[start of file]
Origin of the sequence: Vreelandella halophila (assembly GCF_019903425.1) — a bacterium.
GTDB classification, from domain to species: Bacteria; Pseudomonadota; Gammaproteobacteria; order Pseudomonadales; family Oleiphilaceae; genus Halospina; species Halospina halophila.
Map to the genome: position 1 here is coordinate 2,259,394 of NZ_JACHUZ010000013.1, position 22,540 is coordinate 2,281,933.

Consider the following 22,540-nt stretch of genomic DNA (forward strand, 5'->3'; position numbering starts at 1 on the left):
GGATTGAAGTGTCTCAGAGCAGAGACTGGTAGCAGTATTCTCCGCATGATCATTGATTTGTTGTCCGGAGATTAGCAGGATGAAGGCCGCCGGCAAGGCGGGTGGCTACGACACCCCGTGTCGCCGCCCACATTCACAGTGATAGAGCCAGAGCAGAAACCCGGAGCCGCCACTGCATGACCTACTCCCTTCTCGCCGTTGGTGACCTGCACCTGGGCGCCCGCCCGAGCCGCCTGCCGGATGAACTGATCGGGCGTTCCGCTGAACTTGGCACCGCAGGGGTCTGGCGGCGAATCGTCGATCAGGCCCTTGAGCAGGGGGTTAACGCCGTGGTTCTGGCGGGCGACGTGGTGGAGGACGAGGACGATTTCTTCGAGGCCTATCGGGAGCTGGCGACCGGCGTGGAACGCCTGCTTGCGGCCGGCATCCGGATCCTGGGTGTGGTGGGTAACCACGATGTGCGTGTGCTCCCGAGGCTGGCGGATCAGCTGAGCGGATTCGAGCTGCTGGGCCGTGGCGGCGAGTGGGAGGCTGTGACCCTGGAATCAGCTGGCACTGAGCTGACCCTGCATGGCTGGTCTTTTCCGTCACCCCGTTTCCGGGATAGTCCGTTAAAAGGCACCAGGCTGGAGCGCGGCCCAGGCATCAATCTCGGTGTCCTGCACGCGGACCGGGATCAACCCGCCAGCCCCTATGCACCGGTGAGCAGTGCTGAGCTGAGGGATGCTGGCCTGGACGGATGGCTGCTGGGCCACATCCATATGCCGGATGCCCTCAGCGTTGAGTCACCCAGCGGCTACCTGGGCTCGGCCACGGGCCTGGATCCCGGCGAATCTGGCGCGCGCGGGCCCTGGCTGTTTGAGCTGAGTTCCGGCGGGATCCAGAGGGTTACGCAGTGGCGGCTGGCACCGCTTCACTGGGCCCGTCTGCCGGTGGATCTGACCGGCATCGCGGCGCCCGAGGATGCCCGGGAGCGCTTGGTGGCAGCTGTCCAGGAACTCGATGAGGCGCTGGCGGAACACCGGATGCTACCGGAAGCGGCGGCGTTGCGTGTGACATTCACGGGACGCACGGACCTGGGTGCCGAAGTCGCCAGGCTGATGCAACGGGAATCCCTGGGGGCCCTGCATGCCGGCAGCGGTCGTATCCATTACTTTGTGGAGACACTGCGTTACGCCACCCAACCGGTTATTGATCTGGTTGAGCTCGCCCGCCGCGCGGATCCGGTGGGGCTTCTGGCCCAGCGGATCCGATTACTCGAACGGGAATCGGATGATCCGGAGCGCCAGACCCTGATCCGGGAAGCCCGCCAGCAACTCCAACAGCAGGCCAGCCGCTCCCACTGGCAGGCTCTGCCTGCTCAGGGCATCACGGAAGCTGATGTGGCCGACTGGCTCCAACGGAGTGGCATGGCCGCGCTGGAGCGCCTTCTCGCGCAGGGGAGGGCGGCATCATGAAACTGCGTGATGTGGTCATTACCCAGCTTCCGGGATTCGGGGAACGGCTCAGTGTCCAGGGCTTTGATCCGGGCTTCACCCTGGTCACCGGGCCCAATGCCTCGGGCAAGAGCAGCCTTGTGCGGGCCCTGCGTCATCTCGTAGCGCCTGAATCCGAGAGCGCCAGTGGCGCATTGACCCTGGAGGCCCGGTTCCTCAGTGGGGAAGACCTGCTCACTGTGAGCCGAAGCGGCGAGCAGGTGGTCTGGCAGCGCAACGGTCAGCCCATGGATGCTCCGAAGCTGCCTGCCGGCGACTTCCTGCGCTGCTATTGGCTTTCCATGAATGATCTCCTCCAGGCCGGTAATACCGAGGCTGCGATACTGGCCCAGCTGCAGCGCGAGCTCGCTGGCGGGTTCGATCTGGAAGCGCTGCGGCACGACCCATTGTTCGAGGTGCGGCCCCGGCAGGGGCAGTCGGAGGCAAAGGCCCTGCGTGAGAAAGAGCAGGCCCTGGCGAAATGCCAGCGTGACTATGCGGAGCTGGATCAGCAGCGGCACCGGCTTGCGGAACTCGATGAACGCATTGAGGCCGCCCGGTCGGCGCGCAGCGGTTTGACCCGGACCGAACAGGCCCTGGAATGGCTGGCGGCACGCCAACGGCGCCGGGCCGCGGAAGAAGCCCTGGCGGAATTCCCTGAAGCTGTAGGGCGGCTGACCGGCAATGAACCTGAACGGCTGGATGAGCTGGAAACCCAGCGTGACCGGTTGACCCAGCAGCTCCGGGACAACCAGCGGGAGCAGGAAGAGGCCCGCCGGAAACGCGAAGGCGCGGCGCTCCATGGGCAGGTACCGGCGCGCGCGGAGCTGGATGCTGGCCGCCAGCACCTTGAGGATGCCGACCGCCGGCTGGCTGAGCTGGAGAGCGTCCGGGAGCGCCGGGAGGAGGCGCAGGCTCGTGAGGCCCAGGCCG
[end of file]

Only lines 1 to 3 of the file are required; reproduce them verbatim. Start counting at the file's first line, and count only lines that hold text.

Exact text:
Origin of the sequence: Vreelandella halophila (assembly GCF_019903425.1) — a bacterium.
GTDB classification, from domain to species: Bacteria; Pseudomonadota; Gammaproteobacteria; order Pseudomonadales; family Oleiphilaceae; genus Halospina; species Halospina halophila.
Map to the genome: position 1 here is coordinate 2,259,394 of NZ_JACHUZ010000013.1, position 22,540 is coordinate 2,281,933.